As the week went on, the realisation slowly crept up on us that we all rather liked cruising. What a wonderful way to experience a country in bite-size pieces and to appreciate fully Norway’s majestic scenery – and all without needing to worry about anything.

The crew were excellent (particularly our amazing steward, Cokries, who I never once saw without a smile on his face), and there was always something to keep everyone happy – whether on the entertainment programme, the excursion itineraries, or that night’s menu. There were around 150 children on our sailing, and though Forrest was at the older end of the scale, there were plenty of workshops and events geared towards younger passengers, too. By the end of the week, we were planning our next cruise.

The journey home

On our final day, we forged back across the North Sea in marvellous sunshine. Out on deck, we found a sofa in the shade for Mum, while Heidi and I read, sunbathed and made regular trips to the bar – a blissful way to end our week. Forrest even deigned to join us for a while.

Keen to tick off all the requisite elements of cruising, we even managed a quick game of bingo, and though we didn’t take any winnings (one away from a full house!), we certainly hit the jackpot where the cruise was concerned.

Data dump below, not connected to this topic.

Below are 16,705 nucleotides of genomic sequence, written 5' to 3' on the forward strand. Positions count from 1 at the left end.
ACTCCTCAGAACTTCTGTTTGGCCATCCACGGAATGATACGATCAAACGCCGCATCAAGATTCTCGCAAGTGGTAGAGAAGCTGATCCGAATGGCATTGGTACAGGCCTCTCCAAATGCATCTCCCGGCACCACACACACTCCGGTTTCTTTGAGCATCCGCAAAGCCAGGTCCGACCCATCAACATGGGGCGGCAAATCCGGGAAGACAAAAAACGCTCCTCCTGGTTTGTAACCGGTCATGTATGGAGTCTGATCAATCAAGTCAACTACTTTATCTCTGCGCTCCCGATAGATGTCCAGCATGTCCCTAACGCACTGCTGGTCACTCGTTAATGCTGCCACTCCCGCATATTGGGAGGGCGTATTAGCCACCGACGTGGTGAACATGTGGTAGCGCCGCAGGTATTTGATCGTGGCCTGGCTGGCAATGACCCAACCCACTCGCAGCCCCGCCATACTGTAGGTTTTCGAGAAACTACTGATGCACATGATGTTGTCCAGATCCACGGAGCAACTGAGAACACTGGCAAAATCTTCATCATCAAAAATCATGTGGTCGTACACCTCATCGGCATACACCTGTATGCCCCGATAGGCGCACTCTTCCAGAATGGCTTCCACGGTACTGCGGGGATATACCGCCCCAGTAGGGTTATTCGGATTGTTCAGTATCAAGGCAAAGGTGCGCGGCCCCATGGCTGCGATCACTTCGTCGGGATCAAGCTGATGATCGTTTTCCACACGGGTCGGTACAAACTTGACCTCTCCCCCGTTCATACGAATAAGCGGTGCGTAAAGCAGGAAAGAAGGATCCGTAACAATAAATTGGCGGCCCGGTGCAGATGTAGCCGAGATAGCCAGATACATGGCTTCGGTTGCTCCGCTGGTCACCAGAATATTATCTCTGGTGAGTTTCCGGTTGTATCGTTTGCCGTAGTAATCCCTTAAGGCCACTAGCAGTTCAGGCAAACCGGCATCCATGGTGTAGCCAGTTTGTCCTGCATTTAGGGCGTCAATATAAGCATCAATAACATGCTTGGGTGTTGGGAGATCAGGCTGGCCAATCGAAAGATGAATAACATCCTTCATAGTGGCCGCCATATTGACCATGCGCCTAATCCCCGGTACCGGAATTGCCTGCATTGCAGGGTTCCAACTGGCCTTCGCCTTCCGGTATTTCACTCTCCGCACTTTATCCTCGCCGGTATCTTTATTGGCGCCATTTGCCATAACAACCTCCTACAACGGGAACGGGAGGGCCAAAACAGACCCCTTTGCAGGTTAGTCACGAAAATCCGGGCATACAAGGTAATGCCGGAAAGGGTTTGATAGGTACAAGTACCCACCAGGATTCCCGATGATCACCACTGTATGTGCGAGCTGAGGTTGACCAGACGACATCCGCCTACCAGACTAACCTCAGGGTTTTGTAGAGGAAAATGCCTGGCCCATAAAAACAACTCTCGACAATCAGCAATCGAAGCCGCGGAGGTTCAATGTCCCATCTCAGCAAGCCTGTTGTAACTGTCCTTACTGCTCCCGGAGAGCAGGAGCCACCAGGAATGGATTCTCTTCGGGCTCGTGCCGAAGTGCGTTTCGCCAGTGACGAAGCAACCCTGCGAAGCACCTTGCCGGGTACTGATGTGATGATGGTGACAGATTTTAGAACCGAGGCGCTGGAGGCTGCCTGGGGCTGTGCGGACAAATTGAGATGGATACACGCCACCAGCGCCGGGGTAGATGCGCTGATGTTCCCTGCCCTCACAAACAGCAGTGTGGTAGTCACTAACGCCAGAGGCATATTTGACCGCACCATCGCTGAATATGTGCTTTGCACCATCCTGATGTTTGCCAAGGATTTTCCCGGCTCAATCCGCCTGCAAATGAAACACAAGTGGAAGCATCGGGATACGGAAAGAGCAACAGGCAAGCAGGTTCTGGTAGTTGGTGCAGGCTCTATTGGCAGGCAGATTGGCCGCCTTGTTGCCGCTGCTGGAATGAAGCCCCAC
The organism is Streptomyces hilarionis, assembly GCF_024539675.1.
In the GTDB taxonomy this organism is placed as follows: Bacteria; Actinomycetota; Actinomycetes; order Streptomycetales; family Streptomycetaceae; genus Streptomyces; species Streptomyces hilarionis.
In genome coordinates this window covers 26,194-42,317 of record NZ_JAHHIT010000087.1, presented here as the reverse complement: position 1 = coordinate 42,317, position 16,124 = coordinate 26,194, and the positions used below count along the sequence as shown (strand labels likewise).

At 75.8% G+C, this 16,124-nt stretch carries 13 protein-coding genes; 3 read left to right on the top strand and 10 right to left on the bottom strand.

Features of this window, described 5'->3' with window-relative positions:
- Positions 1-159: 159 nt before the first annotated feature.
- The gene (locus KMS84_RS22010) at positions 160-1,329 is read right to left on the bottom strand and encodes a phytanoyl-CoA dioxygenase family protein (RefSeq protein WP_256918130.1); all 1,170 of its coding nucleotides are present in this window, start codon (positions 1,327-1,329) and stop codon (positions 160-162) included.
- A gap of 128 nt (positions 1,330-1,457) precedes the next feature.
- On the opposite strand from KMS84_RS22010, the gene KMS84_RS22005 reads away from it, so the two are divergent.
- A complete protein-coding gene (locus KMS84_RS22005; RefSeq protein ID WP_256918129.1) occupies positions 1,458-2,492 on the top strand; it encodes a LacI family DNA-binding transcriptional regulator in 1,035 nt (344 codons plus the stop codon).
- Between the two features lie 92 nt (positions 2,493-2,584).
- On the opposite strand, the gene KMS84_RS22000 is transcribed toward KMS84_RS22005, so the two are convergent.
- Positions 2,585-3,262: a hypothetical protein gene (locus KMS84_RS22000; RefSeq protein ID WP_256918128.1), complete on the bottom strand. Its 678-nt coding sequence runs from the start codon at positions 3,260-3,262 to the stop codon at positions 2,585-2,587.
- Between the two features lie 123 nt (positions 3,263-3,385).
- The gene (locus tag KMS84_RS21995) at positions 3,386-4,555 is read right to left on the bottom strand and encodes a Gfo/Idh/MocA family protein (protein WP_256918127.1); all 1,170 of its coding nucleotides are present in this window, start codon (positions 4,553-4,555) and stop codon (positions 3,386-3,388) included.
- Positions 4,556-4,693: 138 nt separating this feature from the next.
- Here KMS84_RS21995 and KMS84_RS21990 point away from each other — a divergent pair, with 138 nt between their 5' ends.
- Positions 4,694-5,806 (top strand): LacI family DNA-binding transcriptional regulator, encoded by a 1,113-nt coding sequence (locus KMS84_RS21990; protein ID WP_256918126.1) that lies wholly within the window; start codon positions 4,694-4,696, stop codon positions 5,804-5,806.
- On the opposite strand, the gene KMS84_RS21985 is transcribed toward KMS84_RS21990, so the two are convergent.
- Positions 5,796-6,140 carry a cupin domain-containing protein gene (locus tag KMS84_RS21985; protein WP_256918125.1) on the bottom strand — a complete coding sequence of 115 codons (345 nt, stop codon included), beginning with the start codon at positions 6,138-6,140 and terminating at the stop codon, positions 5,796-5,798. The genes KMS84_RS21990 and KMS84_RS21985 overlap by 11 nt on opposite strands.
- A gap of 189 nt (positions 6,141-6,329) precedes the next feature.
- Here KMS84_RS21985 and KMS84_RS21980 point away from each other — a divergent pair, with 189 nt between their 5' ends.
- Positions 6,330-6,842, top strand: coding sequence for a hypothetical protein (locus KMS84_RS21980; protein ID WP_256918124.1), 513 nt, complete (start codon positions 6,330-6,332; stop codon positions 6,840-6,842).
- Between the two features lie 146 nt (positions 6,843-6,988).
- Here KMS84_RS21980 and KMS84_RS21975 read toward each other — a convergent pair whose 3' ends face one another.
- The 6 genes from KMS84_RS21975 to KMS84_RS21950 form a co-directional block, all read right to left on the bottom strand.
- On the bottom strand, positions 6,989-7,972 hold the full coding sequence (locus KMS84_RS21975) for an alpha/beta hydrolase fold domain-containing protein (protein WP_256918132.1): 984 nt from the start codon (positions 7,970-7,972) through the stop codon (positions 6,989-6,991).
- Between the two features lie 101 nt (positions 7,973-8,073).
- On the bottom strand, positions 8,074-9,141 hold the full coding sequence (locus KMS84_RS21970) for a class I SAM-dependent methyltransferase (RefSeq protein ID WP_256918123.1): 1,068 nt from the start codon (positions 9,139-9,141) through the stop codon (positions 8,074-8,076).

As the captain said earlier in the week, “I wish you drink in your glass, food on your table and wind in your sails” – a great ethos for a cruise, and an even better one for life.

How to do it: Ambassador (0808 102 0129; ambassadorcruiseline.com) offers two multi-generational cruises each year, the Summertime Fjordland (departs August 5 2023) and the British Isles & Ireland (departs August 12 2023). Priced from £739 per adult and £99 per child based on two sharing

Covid rules

For full details of entry requirements and Covid rules for your favourite destinations, see telegraph.co.uk/tt-travelrules. Refer to your cruise line for further travel information

Would you take a multi-generational cruise with your family? Please join the conversation in the comments below